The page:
Case-matched comparison of the retroperitoneal approach with laparotomy for necrotizing pancreatitisvan Santvoort, H. C., Besselink, M. G., Bollen, T. L., Buskens, E., van Ramshorst, B. & Gooszen, H. G., 2007, In : World Journal of Surgery. 31, 8, p. 1635-1642 8 p.
Research output: Contribution to journal › Article › Academic
BACKGROUND: Minimally invasive necrosectomy through a retroperitoneal approach is gaining popularity for the treatment of necrotizing pancreatitis. There is, however, no substantial evidence from comparative studies in favor of this technique over laparotomy. The aim of this case-matched study was to perform the first head-to-head comparison of necrosectomy by the retroperitoneal approach with laparotomy in patients with necrotizing pancreatitis. METHODS: Between 2001 and 2005, there were 15 of 841 consecutive acute pancreatitis patients who underwent necrosectomy by the retroperitoneal approach using a small flank incision. These patients were matched for the presence of preoperative organ failure, status of infection, timing of surgery, age, and computed tomography severity index score with 15 of 46 patients treated with necrosectomy by laparotomy and continuous postoperative lavage (CPL). RESULTS: In addition to all matched preoperative characteristics, there were no significant differences in sex, preoperative intensive care unit (ICU) admission, preoperative ICU stay, preoperative APACHE-II scores, and preoperative multiple organ failure (MOF). Postoperative complications requiring reintervention occurred in six patients in each group (p = 1.000). Postoperative new-onset MOF occurred in 10 patients in the laparotomy/CPL group versus 2 patients in the retroperitoneal approach group (p = 0.008). Six patients died in the laparotomy/CPL group versus 1 patient in the retroperitoneal approach group (p = 0.080). CONCLUSIONS: The less postoperative organ failure and the trend toward lower mortality may point to a benefit of the retroperitoneal approach over laparotomy. A randomized controlled design is, however, still required to answer definitively the question of which operative technique is preferably for patients with (infected) necrotizing pancreatitis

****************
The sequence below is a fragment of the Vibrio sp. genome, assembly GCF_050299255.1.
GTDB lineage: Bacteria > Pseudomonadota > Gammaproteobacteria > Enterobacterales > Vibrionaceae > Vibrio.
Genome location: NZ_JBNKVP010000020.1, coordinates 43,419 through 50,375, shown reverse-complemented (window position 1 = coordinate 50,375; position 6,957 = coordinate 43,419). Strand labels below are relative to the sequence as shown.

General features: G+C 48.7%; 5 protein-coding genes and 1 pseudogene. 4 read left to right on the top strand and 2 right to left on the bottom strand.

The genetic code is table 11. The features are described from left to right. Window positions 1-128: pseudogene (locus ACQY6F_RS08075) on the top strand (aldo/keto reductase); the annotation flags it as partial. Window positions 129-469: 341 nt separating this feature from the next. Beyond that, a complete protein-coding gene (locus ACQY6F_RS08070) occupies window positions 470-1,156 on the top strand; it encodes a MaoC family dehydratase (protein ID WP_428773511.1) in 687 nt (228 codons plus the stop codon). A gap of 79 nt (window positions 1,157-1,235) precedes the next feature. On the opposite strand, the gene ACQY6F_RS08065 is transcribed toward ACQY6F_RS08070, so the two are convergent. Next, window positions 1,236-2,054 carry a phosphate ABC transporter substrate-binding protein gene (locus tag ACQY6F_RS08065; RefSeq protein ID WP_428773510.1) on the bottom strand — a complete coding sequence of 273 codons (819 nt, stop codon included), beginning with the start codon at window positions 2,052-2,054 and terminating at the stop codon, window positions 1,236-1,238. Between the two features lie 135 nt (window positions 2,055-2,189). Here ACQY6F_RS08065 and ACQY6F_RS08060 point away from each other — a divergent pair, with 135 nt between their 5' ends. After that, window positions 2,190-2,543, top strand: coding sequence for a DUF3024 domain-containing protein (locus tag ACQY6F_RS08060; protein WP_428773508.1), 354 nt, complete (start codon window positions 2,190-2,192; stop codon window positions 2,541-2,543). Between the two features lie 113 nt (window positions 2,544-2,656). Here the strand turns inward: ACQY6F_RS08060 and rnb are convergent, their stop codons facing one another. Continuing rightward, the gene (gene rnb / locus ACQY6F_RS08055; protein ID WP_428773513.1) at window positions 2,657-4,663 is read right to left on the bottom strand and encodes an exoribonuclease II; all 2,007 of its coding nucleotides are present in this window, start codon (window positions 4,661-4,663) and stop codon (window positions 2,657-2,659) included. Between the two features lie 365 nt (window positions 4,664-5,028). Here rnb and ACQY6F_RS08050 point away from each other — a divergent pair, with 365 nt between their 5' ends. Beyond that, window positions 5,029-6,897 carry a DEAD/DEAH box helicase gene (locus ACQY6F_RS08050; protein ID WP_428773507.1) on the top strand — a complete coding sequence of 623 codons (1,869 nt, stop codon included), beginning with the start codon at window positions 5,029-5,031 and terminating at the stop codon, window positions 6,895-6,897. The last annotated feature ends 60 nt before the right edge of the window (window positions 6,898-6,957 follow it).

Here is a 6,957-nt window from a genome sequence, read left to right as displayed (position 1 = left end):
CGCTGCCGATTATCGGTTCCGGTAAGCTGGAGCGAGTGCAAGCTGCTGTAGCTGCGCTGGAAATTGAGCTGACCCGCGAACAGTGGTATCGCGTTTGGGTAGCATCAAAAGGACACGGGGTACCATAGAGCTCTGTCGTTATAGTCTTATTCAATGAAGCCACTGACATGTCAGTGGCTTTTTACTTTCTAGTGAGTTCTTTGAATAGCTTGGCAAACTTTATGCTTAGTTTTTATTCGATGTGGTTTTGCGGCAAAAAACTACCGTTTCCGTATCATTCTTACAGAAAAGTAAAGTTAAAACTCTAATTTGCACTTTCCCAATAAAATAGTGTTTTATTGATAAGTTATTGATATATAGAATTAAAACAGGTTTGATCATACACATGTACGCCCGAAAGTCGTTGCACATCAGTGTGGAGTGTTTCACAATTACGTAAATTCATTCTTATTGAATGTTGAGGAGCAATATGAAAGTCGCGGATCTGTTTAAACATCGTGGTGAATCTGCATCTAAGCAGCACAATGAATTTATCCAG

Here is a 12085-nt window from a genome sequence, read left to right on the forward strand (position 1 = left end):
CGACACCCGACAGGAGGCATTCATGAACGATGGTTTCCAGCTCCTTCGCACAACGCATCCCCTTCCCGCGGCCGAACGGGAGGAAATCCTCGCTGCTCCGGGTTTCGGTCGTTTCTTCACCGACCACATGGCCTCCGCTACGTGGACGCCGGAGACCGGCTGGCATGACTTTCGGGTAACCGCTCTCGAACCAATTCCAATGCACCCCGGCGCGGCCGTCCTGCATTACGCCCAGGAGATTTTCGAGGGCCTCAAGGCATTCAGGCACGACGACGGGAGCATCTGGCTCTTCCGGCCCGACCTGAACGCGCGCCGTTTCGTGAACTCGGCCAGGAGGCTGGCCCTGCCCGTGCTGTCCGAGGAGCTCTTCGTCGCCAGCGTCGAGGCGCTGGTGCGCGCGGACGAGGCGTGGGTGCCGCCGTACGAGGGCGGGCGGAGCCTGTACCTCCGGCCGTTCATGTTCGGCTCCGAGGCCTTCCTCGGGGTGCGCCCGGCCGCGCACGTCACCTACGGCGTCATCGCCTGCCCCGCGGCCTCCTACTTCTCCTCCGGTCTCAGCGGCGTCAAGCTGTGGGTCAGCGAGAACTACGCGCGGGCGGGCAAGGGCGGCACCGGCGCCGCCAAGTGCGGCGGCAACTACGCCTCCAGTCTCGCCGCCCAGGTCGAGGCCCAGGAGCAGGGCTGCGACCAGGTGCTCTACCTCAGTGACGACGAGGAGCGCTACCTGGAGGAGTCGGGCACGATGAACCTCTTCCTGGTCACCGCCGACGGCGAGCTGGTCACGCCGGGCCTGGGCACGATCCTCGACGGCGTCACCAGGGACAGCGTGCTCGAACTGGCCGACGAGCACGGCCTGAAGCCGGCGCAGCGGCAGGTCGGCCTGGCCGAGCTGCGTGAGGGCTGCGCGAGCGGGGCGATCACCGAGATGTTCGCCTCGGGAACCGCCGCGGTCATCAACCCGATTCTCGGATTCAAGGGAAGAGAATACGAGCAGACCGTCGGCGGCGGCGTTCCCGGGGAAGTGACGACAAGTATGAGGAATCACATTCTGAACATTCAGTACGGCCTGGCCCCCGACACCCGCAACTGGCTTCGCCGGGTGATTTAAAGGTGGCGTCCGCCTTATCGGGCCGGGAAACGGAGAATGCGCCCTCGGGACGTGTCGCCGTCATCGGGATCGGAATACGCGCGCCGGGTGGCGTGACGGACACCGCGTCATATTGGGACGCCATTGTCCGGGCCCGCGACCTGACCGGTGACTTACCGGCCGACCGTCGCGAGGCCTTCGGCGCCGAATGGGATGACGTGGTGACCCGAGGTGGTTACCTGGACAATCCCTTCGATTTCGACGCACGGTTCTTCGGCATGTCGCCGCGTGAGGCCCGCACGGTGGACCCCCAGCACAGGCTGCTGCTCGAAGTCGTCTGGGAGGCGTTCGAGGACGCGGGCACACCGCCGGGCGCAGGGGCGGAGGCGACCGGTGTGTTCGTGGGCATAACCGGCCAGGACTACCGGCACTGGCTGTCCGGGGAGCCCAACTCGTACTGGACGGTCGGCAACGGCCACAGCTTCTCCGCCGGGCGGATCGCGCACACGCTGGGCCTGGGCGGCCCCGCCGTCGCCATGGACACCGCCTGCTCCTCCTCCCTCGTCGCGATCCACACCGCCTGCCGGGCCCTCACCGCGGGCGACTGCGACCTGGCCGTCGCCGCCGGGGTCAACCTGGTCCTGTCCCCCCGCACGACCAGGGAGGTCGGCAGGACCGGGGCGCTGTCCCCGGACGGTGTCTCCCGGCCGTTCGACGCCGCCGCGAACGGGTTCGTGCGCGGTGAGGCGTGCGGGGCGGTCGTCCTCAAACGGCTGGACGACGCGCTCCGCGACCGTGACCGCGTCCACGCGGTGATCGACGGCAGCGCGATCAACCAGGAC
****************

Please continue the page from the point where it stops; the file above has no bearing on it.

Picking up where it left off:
|Number of pages||8|
|Journal||World Journal of Surgery|
|Publication status||Published - 2007|
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